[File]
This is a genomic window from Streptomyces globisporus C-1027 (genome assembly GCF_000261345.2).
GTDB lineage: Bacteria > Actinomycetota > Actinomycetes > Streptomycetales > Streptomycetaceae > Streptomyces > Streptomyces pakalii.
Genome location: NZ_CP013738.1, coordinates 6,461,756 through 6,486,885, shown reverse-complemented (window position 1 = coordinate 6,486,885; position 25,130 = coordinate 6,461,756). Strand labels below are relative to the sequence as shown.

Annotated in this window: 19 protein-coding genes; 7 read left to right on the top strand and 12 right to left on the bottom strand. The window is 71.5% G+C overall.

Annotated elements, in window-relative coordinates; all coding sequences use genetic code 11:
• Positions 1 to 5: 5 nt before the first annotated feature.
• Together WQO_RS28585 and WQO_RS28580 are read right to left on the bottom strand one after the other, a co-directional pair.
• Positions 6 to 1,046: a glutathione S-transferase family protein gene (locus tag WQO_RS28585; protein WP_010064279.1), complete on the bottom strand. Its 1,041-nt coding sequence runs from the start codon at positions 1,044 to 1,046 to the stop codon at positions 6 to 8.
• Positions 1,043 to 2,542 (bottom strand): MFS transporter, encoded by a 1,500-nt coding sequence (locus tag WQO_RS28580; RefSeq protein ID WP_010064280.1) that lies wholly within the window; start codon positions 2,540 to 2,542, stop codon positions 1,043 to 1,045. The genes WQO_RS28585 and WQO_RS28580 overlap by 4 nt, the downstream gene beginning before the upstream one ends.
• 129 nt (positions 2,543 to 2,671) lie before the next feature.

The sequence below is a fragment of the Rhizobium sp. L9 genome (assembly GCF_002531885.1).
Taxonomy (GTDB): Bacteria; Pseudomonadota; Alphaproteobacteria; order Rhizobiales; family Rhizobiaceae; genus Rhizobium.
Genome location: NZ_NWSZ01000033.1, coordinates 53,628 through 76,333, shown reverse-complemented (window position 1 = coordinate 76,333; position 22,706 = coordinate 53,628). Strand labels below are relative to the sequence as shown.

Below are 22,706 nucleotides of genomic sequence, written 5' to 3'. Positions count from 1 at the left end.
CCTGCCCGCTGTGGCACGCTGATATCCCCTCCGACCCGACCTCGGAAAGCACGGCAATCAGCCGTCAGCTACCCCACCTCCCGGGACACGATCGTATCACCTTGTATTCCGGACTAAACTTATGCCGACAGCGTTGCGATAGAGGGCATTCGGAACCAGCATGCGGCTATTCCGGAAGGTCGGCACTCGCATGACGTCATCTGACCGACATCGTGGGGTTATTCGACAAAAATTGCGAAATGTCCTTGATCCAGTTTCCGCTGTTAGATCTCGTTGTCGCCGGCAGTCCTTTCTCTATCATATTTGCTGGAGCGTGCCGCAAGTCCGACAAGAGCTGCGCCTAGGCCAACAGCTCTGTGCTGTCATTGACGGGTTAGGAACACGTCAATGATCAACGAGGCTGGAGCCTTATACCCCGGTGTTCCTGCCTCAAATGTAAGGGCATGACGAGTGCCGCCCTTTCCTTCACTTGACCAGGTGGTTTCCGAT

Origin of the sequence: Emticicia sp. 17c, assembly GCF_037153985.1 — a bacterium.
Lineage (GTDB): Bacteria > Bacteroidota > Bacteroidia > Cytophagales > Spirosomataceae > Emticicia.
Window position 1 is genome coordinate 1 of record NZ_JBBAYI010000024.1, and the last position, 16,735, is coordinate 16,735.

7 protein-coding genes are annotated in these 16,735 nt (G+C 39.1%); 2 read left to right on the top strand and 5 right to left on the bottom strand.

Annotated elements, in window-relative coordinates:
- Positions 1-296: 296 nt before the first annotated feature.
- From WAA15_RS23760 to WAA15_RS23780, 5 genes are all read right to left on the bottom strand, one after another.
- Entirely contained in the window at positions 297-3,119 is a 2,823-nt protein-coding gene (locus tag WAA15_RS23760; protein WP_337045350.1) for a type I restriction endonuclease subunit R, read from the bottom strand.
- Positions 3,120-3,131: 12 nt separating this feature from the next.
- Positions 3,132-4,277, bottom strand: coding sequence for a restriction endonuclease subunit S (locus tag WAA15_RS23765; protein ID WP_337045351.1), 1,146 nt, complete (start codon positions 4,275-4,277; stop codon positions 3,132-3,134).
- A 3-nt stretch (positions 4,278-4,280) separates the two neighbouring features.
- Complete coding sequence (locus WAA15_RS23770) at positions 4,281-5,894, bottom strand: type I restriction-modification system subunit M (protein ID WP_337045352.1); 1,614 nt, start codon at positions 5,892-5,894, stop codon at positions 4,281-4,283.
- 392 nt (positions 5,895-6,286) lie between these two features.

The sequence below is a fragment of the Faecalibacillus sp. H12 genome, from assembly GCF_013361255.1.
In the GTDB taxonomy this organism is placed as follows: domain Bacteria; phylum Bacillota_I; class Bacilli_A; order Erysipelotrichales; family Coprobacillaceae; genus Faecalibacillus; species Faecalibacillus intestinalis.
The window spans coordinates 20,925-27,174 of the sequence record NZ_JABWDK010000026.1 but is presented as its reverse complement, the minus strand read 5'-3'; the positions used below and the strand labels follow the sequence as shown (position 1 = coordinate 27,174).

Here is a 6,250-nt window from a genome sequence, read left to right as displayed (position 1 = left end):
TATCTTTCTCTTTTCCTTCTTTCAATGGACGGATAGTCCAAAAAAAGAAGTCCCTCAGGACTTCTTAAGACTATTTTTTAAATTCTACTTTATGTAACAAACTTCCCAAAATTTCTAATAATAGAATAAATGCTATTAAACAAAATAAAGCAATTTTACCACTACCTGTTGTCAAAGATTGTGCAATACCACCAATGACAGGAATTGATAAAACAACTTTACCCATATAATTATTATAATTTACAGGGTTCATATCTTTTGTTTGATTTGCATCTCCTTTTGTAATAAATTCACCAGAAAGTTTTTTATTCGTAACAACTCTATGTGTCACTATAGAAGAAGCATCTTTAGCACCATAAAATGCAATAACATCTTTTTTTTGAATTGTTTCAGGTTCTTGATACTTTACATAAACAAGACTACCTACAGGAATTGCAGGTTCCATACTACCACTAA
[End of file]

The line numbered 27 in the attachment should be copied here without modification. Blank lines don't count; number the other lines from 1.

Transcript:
- Complete coding sequence (locus WAA15_RS23770) at positions 4,281-5,894, bottom strand: type I restriction-modification system subunit M (protein ID WP_337045352.1); 1,614 nt, start codon at positions 5,892-5,894, stop codon at positions 4,281-4,283.